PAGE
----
The modern vampire squid is a cryptic creature. It lives a slow life deep in the ocean — far from shore — where it makes a living by scavenging on whatever dead things happen to sink past it on their journey to the ocean floor.
Was life always this way? That’s a hard question to answer for animals like squid, octopuses, and cuttlefish because those creatures (a group of evolutionary cousins called “coleoids”) are defined by what they don’t have: a hard shell. That means they don’t have body parts that lend themselves to becoming a fossil. Conditions have to be just right for a coleoid’s soft body to make it into the fossil record.
That’s why a new paper, published Thursday in the peer-reviewed journal Scientific Reports, is a big deal. Paleontologist Alison Rowe and her team used 3D imaging to analyze rare fossilized remains of an extinct relative of the vampire squid. Their findings suggest that Vampyronassa rhodanica may have been a bit more, well, vigorous. Their results point to a fearsome eight-armed hunter that likely captured prey with a pair of powerful suction cups.
Interesting Engineering sat down with Rowe to discuss the study, what they learned about Vampyronassa rhodanica, and what that new information reveals about the ancient oceans.
This interview has been edited for length and clarity.
Interesting Engineering: How did you and your co-authors carry out this study?
Alison Rowe: In this study, we utilized powerful X-ray imaging techniques to scan fossil and modern specimens. This allowed us to observe previously unseen internal structures of the fossils, as well as view the external soft tissue anatomy with much better resolution.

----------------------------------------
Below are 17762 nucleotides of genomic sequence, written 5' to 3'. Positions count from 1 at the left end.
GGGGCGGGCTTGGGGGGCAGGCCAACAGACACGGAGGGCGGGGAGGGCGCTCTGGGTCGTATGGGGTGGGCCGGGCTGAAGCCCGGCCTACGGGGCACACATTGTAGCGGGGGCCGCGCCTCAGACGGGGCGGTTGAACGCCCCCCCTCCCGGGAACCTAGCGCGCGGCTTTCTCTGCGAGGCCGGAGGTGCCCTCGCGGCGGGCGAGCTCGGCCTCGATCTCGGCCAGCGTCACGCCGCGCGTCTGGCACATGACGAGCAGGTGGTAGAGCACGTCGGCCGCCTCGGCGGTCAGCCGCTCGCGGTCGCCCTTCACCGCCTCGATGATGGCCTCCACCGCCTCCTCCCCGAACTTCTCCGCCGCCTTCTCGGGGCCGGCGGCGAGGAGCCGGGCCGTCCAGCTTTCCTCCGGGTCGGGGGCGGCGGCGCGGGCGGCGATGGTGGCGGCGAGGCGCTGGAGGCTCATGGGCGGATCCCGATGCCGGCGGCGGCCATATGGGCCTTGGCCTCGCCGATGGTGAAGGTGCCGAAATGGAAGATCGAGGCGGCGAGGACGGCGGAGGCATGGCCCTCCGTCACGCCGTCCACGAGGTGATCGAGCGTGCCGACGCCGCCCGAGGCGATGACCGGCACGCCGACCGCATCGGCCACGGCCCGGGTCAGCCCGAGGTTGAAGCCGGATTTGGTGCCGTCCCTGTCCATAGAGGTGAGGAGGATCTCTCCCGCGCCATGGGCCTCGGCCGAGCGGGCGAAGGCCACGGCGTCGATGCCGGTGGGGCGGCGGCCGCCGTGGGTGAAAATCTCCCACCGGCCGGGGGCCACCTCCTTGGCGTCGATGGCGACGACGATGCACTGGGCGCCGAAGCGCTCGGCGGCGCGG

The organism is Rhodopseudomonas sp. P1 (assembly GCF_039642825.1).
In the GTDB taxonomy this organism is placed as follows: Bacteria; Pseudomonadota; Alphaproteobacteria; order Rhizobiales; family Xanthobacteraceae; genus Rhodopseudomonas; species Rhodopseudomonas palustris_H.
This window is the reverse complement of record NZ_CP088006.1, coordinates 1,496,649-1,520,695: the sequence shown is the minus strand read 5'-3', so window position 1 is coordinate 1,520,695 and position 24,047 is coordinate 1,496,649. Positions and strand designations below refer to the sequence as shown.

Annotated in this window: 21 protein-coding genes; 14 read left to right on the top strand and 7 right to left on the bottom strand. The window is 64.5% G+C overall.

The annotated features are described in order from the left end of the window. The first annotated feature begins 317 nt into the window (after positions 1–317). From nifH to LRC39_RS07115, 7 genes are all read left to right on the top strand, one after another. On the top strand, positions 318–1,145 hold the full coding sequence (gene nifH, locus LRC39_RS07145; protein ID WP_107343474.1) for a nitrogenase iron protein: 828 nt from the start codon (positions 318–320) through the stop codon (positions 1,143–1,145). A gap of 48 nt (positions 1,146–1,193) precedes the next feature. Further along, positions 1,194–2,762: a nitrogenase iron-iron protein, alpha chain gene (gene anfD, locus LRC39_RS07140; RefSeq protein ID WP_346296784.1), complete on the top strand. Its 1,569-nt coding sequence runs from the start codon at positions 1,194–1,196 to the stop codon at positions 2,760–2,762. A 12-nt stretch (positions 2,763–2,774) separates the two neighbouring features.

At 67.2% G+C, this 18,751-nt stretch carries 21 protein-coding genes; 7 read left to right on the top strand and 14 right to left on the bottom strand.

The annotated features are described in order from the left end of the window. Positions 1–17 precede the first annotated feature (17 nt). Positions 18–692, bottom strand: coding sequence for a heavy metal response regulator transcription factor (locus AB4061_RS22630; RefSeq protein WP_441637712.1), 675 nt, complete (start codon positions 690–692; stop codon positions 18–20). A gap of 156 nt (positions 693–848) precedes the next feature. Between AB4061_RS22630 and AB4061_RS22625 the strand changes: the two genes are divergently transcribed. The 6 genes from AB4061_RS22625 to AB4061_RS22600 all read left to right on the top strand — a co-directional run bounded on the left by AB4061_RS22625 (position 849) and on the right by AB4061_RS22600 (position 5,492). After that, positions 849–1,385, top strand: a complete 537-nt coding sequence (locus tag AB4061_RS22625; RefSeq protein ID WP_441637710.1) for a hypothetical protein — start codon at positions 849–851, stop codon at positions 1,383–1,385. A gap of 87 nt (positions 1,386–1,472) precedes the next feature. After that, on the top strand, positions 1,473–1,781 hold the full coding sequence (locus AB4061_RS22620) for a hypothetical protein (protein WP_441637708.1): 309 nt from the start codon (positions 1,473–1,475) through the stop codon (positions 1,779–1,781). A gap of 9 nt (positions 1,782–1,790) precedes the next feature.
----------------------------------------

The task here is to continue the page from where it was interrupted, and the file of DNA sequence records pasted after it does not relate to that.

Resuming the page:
From the comparative analysis between the fossil and extant form, we can show for the first time that there was a combination of anatomical characters in V. rhodanica that aren’t seen today. This research provides a small window on the diversity of character combinations that occurred in the Jurassic that are now lost.
IE: In the paper, you compare V. rhodanica to the modern-day vampire squid. For context, can you give us a crash course on the vampire squid and its relatives?
Rowe: The vampire squid is actually not a squid. It is closer to octopuses than to squids. Like the octopus, it has 8 arms, but also two filaments that are developmentally homologous to arms, which makes it somewhat comparable to squid or cuttlefish (Decabrachia) that have 10 arms. It has cirri on the arms like the incirrates [a suborder of the order Octopoda]. It has its own characteristics such as its type of sucker attachment, and its gladius, which is a kind of internal organic shell.
It is uniquely adapted to living in the deep sea, often in areas of low oxygen, and is an opportunistic detritivore, feeding on organic material falling through the water column.
IE: What samples did you use for this study?
Rowe: We reanalyzed 3 fossil specimens of Vampyronassa rhodanica and 2 extant samples of V. infernalis [the modern-day vampire squid] from the collections at the American Museum of Natural History and the Yale Peabody Museum. We also compared these specimens with other fossils from the literature.
The V. rhodanica fossils were collected from a Lagerstätte in the Ardèche region of France called La Voulte-sur-Rhône. Most lagerstätte preserve fossils as impressions, but at La Voulte-sur-Rhône, specimens are often preserved in 3D.